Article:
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Bucked Shins and Treatment

Updated: Mar 13, 2023


Young racehorses often develop bucked shins soon after beginning training. Excessive concussion at this time may cause the periosteum over the metacarpal bones to tear away from the bone, forming a space that becomes filled with blood (a hematoma). Bucked shins can also result from a multitude of microfractures occurring on the metacarpus. The lameness will increase with exercise, and the horse will move with a short, choppy stride. If only one leg is affected, the horse will rest that limb; if both forelegs are bucked, the horse will shift its weight from one side to the other. A warm, painful swelling will be noticeable over the front of the cannon bone. A fracture may occur if the horse is not allowed proper rest after incurring this condition.

The application of cold packs for the first day or two will help reduce inflammation, but rest is also a necessary part of treatment for metacarpal periostitis. Sodium oleate injections into the affected area is currently considered a treatment of choice, and may reduce the convalescent period. Alternatively, the veterinarian may inject a corticosteroid subcutaneously over the area and wrap the leg. After the therapy, the horse will probably require at least a month of rest before being returned to training, even though he may appear sound, since the leg may not be fully healed and stress could result in a fracture.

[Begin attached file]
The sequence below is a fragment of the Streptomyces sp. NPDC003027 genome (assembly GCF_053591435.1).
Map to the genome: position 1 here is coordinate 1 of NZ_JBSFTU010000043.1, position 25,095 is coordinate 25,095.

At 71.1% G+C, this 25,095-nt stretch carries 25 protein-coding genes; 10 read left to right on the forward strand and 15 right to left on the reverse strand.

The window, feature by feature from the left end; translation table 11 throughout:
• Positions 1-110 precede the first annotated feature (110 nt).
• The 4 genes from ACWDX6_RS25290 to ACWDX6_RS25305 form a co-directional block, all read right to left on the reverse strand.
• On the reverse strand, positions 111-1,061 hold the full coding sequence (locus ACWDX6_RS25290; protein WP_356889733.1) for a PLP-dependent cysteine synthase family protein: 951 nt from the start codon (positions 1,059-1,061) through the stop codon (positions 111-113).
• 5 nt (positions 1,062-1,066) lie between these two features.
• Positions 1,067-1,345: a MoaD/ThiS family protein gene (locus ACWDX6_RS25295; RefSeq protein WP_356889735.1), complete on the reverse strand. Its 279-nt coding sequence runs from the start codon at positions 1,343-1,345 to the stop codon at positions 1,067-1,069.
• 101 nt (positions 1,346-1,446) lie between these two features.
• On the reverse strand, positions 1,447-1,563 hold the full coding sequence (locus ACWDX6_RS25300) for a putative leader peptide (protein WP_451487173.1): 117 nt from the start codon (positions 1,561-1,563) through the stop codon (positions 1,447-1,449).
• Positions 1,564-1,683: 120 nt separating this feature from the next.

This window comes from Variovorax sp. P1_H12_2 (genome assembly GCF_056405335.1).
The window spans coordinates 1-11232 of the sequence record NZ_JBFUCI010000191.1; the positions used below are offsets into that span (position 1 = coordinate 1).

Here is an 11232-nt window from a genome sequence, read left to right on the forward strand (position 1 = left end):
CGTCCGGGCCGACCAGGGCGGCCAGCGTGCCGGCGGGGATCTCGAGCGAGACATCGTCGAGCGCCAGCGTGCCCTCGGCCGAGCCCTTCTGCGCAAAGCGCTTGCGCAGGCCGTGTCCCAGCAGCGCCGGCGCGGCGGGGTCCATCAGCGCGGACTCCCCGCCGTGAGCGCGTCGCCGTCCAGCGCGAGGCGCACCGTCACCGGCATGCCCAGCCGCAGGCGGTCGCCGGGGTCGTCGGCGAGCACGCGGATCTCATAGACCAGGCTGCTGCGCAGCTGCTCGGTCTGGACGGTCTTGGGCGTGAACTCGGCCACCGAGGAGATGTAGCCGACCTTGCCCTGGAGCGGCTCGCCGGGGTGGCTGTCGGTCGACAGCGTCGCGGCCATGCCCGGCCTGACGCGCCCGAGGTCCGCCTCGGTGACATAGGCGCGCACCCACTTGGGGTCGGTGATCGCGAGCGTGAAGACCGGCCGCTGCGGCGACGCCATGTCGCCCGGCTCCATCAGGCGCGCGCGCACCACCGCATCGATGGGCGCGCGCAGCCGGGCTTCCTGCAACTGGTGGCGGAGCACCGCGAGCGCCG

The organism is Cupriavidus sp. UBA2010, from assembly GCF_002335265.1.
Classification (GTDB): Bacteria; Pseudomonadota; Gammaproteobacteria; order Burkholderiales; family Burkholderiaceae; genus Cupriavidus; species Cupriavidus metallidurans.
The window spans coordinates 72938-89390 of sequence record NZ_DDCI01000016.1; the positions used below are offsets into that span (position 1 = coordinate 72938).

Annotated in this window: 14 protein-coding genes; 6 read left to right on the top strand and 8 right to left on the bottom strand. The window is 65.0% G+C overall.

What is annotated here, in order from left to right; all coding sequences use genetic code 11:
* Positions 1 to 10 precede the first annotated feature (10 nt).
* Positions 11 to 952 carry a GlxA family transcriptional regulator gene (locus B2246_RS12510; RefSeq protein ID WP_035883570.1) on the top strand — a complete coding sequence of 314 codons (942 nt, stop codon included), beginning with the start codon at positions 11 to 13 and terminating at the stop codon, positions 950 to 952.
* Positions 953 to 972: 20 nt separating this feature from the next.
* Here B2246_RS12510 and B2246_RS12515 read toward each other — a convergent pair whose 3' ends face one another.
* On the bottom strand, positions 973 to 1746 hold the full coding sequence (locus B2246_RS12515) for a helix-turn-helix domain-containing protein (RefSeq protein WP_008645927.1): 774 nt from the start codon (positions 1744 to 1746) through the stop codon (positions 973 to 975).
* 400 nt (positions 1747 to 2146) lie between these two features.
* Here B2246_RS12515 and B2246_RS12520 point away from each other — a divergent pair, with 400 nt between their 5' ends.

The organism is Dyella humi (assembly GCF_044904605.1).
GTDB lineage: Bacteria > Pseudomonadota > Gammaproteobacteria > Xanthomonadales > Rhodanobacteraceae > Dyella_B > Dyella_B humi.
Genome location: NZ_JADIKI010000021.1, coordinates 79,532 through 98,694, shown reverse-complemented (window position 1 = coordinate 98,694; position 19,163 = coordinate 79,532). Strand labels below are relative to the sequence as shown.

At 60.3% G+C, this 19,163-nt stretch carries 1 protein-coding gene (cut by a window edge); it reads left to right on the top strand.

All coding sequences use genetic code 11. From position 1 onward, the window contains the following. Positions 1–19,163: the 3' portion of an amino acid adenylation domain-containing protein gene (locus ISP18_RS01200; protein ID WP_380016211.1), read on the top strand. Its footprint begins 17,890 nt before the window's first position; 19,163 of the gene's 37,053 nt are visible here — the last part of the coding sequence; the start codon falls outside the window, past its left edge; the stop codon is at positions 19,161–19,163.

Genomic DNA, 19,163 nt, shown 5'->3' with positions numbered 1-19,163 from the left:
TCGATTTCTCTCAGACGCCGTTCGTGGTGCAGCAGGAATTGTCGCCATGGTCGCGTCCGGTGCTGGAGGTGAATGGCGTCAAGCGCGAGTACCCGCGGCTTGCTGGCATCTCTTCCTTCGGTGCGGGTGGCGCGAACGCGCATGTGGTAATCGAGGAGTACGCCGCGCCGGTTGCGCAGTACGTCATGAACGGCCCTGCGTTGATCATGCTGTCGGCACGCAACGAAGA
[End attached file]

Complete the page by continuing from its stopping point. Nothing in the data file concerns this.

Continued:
If a fracture has developed, immobilization with heavy support bandages and a minimum of forty-five days of rest is necessary. Counterirritants, firing, and radiation therapy are probably not very effective in treating fractures.





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